On the morning of the fourth day of the U.S. government shutdown, Members of the Congressional Progressive Caucus and hundreds of union and non-union federal workers came to the Capitol to protest. Some traveled from faraway states like South Carolina and Florida, and they represented various departments of the government, such as the U.S. Treasury, IRS, Departments of Commerce, Education and Defense, the Food and Drug Administration, and NASA. Scientists, analysts, technicians, park landscapers, drivers, and inspectors continue on an indefinite furlough.
At the rally Colleen Kelly, president of National Treasury Employees Union (NTEU), spoke about the need for federal workers to get back to work–for their families and the millions of people who depend on vital government services. Other speakers demanded Congress put aside differences and pass a balanced budget to put 850,000 people back to work.
As the week progressed, federal workers became less reluctant to picket the U.S. Capitol while Congress continued to be embroiled in the budget debate. The international press was there recording the spectacle.
It was beginning to attract people from many places who heard about it in the news: a woman with a Guy Fawkes mask, people who had family in the government. Even tourists from other countries picked up signs and joined us.
The highlight of the week for me came when three Turkish men–Salim, Cafer, and Abdulrezzak–joined our cause. They were part of the Gezi Park and Taksim Square protests in Istanbul during the summer. They saw our protest and were excited to join us. They spoke only broken English, so they made signs in Turkish: “Don’t worry, friends, Turkish protestors (Capulcular) right here!” and “Are you going to use pepper spray here too?” They liked the dollar I taped over my mouth.
For me, Friday was a cathartic return to the Capitol a day after witnessing the dramatic police chase and shooting of Miriam Casey. She is an unwitting historic marker of this stressful week. Returning was a sort of coming to terms with witnessing the deadly use of force.
I also needed to retrieve my bike, which I’d locked close to the West lawn where the shooting took place. It was in the zone of the crime scene, and Capitol police wouldn’t let me go past the yellow tape to get it, so I had ridden the Metro home, leaving the bike there over night.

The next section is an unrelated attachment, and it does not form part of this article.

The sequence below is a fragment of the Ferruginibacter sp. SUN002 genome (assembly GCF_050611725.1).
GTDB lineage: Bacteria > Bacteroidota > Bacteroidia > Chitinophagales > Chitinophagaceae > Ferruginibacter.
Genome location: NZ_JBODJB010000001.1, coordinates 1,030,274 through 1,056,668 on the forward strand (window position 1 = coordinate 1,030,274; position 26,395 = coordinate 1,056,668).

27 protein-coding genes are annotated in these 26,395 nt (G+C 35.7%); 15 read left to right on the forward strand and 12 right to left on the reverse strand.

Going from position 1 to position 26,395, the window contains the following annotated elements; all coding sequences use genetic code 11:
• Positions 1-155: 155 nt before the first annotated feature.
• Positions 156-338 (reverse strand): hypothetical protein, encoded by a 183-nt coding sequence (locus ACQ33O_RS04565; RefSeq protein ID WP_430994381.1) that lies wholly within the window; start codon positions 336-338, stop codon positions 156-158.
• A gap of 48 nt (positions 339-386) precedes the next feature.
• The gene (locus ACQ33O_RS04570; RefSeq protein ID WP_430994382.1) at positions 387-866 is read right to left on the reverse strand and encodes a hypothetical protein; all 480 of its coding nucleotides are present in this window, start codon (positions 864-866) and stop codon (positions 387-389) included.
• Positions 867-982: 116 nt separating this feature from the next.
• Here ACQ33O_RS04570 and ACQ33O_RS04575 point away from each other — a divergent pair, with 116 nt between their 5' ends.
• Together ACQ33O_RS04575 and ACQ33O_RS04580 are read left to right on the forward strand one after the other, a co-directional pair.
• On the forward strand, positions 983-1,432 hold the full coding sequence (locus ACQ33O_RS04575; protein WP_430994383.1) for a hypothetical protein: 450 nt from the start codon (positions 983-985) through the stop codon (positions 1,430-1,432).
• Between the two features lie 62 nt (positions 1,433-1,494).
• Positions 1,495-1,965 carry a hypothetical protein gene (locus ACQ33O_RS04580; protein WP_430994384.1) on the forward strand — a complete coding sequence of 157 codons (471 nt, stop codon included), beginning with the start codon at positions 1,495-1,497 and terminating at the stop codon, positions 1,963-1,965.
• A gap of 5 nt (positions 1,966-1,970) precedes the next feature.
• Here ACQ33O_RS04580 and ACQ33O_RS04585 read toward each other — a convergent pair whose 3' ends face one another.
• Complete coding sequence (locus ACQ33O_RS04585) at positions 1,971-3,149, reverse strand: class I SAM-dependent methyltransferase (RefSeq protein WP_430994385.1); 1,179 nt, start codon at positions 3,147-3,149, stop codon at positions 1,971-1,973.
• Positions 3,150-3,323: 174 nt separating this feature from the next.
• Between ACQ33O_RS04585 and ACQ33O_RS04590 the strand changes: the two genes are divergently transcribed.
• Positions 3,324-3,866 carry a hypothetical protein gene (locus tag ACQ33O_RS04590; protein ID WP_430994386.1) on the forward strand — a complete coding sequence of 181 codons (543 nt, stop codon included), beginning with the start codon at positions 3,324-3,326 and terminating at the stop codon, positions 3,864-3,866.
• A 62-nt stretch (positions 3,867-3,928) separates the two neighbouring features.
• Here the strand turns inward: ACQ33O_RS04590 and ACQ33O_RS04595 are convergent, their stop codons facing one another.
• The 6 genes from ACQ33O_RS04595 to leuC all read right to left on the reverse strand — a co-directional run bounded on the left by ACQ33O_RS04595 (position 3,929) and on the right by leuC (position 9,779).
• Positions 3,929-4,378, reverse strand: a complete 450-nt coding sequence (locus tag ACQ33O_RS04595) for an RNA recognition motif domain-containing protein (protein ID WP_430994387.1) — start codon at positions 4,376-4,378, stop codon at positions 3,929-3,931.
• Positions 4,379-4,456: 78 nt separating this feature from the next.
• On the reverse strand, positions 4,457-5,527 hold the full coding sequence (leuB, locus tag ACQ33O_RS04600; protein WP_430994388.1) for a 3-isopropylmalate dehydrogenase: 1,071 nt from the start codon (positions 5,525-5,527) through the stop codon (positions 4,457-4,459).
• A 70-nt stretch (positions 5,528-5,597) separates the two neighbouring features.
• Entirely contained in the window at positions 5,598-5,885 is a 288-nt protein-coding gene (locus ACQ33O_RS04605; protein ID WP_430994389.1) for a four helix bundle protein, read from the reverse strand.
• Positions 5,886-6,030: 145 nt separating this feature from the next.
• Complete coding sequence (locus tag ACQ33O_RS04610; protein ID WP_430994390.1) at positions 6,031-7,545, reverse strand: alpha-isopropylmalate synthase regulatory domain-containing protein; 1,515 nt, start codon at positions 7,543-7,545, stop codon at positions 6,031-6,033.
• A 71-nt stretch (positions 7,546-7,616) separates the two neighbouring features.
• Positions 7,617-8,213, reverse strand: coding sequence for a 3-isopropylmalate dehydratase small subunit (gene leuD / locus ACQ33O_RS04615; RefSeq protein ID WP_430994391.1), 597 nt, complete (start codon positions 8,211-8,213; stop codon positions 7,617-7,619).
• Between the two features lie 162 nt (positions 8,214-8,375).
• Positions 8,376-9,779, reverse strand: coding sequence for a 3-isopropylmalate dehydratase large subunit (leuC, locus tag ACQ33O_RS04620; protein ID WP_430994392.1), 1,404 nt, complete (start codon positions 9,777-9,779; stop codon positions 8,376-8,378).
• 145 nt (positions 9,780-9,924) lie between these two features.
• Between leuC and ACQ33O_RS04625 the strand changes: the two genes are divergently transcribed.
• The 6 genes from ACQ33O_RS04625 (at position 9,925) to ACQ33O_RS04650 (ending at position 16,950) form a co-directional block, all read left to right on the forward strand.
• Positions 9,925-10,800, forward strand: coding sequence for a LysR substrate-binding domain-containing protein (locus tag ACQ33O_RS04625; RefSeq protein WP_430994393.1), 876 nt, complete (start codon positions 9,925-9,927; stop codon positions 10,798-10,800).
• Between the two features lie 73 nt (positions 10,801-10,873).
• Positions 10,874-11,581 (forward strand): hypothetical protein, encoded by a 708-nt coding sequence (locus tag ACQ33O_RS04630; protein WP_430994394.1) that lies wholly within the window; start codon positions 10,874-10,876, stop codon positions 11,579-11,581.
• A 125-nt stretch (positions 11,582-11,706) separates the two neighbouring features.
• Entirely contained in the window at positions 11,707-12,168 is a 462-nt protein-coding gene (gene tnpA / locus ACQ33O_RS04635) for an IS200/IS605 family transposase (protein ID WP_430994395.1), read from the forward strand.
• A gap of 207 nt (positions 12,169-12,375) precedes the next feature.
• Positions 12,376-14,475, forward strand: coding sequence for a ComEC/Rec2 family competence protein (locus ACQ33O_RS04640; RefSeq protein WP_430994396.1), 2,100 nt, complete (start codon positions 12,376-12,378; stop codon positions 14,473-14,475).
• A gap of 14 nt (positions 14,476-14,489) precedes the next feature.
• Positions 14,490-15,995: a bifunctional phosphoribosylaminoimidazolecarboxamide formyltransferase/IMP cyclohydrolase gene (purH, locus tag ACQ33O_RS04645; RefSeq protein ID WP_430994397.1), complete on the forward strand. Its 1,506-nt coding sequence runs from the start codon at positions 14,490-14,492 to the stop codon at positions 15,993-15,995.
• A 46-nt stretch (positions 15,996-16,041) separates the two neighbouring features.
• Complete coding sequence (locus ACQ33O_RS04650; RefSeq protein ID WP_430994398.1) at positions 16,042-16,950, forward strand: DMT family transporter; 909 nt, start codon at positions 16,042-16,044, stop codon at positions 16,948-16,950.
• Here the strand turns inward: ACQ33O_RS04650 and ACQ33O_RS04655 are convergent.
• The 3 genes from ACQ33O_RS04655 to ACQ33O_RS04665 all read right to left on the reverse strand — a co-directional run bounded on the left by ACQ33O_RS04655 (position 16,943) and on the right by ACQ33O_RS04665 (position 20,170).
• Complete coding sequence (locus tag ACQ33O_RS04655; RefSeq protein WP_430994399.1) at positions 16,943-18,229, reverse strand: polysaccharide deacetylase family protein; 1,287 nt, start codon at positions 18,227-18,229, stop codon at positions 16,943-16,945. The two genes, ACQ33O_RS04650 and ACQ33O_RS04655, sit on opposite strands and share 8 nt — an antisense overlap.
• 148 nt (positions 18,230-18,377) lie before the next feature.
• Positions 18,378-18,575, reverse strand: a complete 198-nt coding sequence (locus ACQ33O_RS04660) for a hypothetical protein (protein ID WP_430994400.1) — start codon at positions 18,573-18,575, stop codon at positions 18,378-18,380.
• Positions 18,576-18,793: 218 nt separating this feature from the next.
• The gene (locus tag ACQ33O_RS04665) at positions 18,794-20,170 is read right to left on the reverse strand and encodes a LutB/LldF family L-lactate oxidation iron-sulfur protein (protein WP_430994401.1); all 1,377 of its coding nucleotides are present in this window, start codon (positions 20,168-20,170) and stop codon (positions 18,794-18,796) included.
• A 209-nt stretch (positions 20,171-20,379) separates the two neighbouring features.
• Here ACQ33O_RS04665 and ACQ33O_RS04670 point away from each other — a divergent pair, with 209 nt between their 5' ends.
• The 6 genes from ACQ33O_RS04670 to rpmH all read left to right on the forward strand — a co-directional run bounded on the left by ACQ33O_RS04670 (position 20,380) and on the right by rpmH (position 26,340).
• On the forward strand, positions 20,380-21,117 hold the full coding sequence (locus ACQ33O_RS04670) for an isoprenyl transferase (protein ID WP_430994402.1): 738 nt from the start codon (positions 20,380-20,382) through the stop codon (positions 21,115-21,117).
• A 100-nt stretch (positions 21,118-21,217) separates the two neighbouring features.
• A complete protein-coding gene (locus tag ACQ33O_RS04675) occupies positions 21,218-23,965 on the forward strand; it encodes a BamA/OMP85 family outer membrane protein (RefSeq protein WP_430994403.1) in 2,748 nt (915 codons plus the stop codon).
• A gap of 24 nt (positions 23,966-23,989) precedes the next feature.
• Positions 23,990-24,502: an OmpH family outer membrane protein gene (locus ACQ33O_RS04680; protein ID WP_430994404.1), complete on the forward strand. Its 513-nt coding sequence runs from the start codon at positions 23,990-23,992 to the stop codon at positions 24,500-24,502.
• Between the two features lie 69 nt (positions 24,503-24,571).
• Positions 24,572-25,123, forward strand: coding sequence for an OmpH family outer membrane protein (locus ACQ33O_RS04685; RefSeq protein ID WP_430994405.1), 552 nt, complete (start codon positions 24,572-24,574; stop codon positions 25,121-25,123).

When I returned Friday, my bike was gone. My first thought of course was that it was stolen. This is just great, I thought. First my job, then my bike. I sat for a while, then asked a Capitol police officer if any of the dozens of cameras pointed that way would have recorded the theft. He said it was probably confiscated after the crime scene was cleared. So I went to the Senate side of the Capitol, past security, deep into the belly of the alabaster beast.
It was a long way through the Capitol halls to the impound room. The white marble floors are covered with plush rugs soft and neatly combed. Paintings of past Speakers and Senators adorn the walls. To me, the building has sense of royalty and nobility, rather than democracy, maybe because royalty from countries around the world are hosted there.
There were far more police and security on duty than I ever imagined working there. Nearly every hall and opening is guarded. Surely there is no threat on the inside compared to what can happen outside.
I signed for my bike and was escorted through the Visitors Center from the White Marble Building.
I wondered if the protests over the last week had made a difference. Based on the numbers of cameras who recorded us, the journalists who spoke to us, and the number of tourists, we had to have sent a message. We were heard here and around the country. The numbers of protestors had exceeded my expectations.
I didn’t think I would need to go back to continue the protest. If the furlough continues, it’s time for other federal workers to do their share.
On Saturday, Secretary of Defense Chuck Hagel announced that 400,000 furloughed employees at the DoD–including John’s agency–would return to work on Monday, October 7, even though the government shutdown hasn’t ended. Congress also passed a bill to retroactively pay furloughed workers after the shutdown ends.
- Government Shutdown, Another Episode in “Budget Wars” (coolrevolution.net)